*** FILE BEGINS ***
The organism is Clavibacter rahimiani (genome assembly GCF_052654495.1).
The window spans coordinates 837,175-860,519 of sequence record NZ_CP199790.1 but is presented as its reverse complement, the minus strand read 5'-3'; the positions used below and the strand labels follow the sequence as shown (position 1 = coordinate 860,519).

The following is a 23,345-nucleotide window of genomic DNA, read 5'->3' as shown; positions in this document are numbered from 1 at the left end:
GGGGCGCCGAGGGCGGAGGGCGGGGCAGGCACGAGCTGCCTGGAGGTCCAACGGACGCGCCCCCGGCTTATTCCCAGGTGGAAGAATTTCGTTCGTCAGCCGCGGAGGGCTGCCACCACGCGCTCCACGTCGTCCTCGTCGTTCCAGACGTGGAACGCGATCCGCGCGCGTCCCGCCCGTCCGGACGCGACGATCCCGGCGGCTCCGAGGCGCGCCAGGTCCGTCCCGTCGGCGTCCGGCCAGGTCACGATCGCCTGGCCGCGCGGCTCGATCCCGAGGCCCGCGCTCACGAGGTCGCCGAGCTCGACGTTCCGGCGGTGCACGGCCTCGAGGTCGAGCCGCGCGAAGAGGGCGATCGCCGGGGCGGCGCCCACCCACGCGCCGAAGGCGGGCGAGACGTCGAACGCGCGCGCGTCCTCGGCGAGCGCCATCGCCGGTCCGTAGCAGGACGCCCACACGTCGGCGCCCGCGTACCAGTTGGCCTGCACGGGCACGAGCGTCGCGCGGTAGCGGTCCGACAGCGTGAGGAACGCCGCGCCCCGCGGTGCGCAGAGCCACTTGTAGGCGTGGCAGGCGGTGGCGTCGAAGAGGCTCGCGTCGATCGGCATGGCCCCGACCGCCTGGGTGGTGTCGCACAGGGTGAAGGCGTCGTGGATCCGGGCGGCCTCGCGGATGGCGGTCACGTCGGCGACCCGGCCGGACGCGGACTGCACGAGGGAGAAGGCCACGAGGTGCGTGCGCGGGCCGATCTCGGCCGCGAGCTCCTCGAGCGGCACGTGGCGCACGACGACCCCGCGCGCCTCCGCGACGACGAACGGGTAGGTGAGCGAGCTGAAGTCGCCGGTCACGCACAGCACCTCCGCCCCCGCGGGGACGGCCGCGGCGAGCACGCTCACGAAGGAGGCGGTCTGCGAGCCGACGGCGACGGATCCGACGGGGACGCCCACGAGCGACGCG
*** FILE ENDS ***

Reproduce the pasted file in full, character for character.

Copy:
The organism is Clavibacter rahimiani (genome assembly GCF_052654495.1).
The window spans coordinates 837,175-860,519 of sequence record NZ_CP199790.1 but is presented as its reverse complement, the minus strand read 5'-3'; the positions used below and the strand labels follow the sequence as shown (position 1 = coordinate 860,519).

The following is a 23,345-nucleotide window of genomic DNA, read 5'->3' as shown; positions in this document are numbered from 1 at the left end:
GGGGCGCCGAGGGCGGAGGGCGGGGCAGGCACGAGCTGCCTGGAGGTCCAACGGACGCGCCCCCGGCTTATTCCCAGGTGGAAGAATTTCGTTCGTCAGCCGCGGAGGGCTGCCACCACGCGCTCCACGTCGTCCTCGTCGTTCCAGACGTGGAACGCGATCCGCGCGCGTCCCGCCCGTCCGGACGCGACGATCCCGGCGGCTCCGAGGCGCGCCAGGTCCGTCCCGTCGGCGTCCGGCCAGGTCACGATCGCCTGGCCGCGCGGCTCGATCCCGAGGCCCGCGCTCACGAGGTCGCCGAGCTCGACGTTCCGGCGGTGCACGGCCTCGAGGTCGAGCCGCGCGAAGAGGGCGATCGCCGGGGCGGCGCCCACCCACGCGCCGAAGGCGGGCGAGACGTCGAACGCGCGCGCGTCCTCGGCGAGCGCCATCGCCGGTCCGTAGCAGGACGCCCACACGTCGGCGCCCGCGTACCAGTTGGCCTGCACGGGCACGAGCGTCGCGCGGTAGCGGTCCGACAGCGTGAGGAACGCCGCGCCCCGCGGTGCGCAGAGCCACTTGTAGGCGTGGCAGGCGGTGGCGTCGAAGAGGCTCGCGTCGATCGGCATGGCCCCGACCGCCTGGGTGGTGTCGCACAGGGTGAAGGCGTCGTGGATCCGGGCGGCCTCGCGGATGGCGGTCACGTCGGCGACCCGGCCGGACGCGGACTGCACGAGGGAGAAGGCCACGAGGTGCGTGCGCGGGCCGATCTCGGCCGCGAGCTCCTCGAGCGGCACGTGGCGCACGACGACCCCGCGCGCCTCCGCGACGACGAACGGGTAGGTGAGCGAGCTGAAGTCGCCGGTCACGCACAGCACCTCCGCCCCCGCGGGGACGGCCGCGGCGAGCACGCTCACGAAGGAGGCGGTCTGCGAGCCGACGGCGACGGATCCGACGGGGACGCCCACGAGCGACGCG